Social drinking has become commonplace in our society, many people are unaware of the long term effects that it has on the body and body and brain and how quickly it can escalate into alcohol use disorders, which affects over 14 million adults and nearly half a million adolescents.
Depending on the length of time someone has been drinking, and the amount consumed regularly, or in binging episodes, the impact can have moderate to severe outcomes. If left untreated, alcoholism can lead to permanent brain dysfunction, disabilities, chronic pain, disease states, and death. 3.3 million people die each year due to alcohol. The cumulative effects of drinking are the most damaging.
For heavy drinkers, trying to abstain from drinking for long periods of time, it is significantly challenging, as the brain is programmed to associate drinking with pleasure, and it’s also triggered by environmental and psychological issues.
For years there have been medically assisted treatments that block the NMDA (N-methyl-D-aspartate) receptor in the brain, which reduces the desire to drink. However, there is another way to block this receptor safely, and that is with Ketamine IV therapy.
A recent study was conducted to evaluate the outcome of ketamine IV infusion therapy for alcohol use disorder. The trial included the following baseline information and conclusions:
Objective: Pharmacotherapy and behavioral treatments for alcohol use disorder are limited in their effectiveness, and new treatments with innovative mechanisms would be valuable. In this pilot study, the authors tested whether a single subanesthetic infusion of ketamine administered to adults with alcohol dependence and engaged in motivational enhancement therapy affects drinking outcomes.1
Methods: Participants were randomly assigned to a 52-minute intravenous administration of ketamine (0.71 mg/kg, N=17) or the active control midazolam (0.025 mg/kg, N=23), provided during the second week of a 5-week outpatient regimen of motivational enhancement therapy. Alcohol use following the infusion was assessed with timeline followback method, with abstinence confirmed by urine ethyl glucuronide testing. A longitudinal logistic mixed-effects model was used to model daily abstinence from alcohol over the 21 days after ketamine infusion.1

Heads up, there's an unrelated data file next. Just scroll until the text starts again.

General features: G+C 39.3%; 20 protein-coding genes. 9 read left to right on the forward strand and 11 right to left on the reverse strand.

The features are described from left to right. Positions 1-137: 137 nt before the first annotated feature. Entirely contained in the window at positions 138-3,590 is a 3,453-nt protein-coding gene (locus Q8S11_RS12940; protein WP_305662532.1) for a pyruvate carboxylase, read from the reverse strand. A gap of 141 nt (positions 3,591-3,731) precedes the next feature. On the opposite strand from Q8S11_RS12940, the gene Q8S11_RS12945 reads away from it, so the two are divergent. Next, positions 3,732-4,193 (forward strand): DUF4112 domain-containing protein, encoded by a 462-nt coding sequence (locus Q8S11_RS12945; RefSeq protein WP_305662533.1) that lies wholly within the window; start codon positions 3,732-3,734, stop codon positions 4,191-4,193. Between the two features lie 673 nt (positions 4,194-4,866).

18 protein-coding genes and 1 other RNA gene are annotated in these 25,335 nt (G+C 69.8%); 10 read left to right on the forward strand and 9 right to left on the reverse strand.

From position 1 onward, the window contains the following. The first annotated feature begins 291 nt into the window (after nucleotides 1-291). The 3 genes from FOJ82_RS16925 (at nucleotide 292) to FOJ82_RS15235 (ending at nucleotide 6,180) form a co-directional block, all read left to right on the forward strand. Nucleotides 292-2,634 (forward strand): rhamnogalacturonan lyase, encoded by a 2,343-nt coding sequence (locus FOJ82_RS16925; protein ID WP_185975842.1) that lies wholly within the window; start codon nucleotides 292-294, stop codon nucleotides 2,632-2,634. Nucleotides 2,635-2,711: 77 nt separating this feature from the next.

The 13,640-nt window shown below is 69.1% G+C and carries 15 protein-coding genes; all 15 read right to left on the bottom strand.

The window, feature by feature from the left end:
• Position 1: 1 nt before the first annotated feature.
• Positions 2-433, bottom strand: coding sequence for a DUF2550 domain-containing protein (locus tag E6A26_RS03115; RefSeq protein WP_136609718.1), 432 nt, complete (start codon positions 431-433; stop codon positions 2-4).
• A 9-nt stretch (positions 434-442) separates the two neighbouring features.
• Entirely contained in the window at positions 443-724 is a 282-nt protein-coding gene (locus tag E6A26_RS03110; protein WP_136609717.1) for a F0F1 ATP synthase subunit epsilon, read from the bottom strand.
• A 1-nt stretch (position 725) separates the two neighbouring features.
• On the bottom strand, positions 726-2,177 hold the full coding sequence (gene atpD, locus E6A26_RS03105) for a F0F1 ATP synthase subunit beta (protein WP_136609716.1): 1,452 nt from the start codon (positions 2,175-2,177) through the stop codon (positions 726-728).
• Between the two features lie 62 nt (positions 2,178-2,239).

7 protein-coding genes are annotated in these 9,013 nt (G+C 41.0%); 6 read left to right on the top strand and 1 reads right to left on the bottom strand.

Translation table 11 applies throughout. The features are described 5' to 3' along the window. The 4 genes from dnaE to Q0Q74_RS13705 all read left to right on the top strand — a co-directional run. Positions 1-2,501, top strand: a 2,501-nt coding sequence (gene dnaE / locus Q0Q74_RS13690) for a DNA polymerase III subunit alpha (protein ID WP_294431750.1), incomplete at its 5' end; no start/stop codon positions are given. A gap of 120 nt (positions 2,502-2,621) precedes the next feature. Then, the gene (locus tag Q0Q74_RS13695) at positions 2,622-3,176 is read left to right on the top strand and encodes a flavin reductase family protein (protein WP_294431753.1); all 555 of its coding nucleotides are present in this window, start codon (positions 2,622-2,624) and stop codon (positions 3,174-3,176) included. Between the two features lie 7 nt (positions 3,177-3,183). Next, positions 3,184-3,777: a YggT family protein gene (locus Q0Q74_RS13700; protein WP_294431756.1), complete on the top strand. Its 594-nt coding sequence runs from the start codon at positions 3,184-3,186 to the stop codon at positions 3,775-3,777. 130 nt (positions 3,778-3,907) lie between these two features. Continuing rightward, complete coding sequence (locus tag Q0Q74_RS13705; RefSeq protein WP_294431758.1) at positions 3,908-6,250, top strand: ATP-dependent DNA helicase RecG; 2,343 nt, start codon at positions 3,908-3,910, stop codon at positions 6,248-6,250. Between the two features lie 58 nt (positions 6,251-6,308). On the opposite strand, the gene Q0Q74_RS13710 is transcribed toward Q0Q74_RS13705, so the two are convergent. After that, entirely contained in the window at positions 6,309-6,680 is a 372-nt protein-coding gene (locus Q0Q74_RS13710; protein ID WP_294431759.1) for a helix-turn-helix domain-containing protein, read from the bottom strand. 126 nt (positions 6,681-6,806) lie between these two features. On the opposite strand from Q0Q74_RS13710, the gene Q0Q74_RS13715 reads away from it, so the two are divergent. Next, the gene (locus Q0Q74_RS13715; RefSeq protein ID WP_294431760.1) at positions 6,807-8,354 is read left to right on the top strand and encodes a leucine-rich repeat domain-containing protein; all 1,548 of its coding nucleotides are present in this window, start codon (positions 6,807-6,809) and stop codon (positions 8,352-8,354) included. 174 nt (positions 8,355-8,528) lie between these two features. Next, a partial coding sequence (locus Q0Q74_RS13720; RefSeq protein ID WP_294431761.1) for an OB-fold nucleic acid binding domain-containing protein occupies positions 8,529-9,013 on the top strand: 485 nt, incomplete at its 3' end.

Results: Participants (N=40) were mostly middle-aged (mean age=53 years [SD=9.8]), predominantly white (70.3%), and largely employed (71.8%) and consumed an average of five drinks per day prior to entering the study. Ketamine significantly increased the likelihood of abstinence, delayed the time to relapse, and reduced the likelihood of heavy drinking days compared with midazolam. Infusions were well tolerated, with no participants removed from the study as a result of adverse events.1
Conclusions: A single ketamine infusion was found to improve measures of drinking in persons with alcohol dependence engaged in motivational enhancement therapy. These preliminary data suggest new directions in integrated pharmacotherapy-behavioral treatments for alcohol use disorder. Further research is needed to replicate these promising results in a larger sample.1
Ketamine IV Therapy
For many years, Ketamine has been studied in patients with severe depression and PTSD. It is now also being studied for its effectiveness in treating alcohol and substance use disorders. A rapid, instantaneous effect takes place immediately upon the drug being dispensed intravenously. When a well-trained physician administers Ketamine, it can help with symptoms associated with depression such as like moodiness, decreased concentration, low self-esteem, impaired sleep, decreased sexual desire, diminished appetite, addiction, and can even alleviate suicidal thoughts. During the treatment, the initial infusions usually take place over approximately two weeks, with six infusions that are administered every other day.
Gulf Coast Ketamine Center
Gulf Coast Ketamine Center works closely with a therapist well-versed in Ketamine therapy to maximize the benefits of the therapy in patients who are appropriate for this particular treatment. The uses of IV Ketamine keep expanding as far as the mental health field is concerned; selecting a practitioner with a significant amount of Ketamine experience who follows and practices evidence-based medicine, and who tailors each patient’s individual protocol as best suited to their clinical situation is essential.
Dr. Steven Reichbach states, “In our opinion, IV Ketamine infusions are the gold standard for patients with severe mood disorders or those suffering from chronic pain. It is now purported as viable option for those that suffer from addictions as well.
“IV ketamine provides 100% bioavailability meaning that 100% of the drug administered, gets where it needs to go (the brain). This provides easier titration and a higher likelihood for a positive response. At the end of the day, the out of pocket cost to the patient may be more than the IV infusions depending on an individual’s insurance coverage, not to mention the time convenience advantage for the patient of the IV ketamine infusions.”
Steven Reichbach, MD, Board-Certified Anesthesiologist, specializes in pain management. For more information, please contact their office today at 941-213-4444, or visit their website at findpainrelief.com.
2415 University Parkway, Building #3,
Suite 215, Sarasota, FL 34243
941-213-4444 | www.findpainrelief.com
1. E Dakwar, M.D., A Single Ketamine Infusion Combined With Motivational Enhancement Therapy for Alcohol Use Disorder: A Randomized Midazolam-Controlled Pilot Trial, The American Journal of Psychiatry, December 2019, https://ajp.psychiatryonline.org/doi/10.1176/appi.ajp.2019.19070684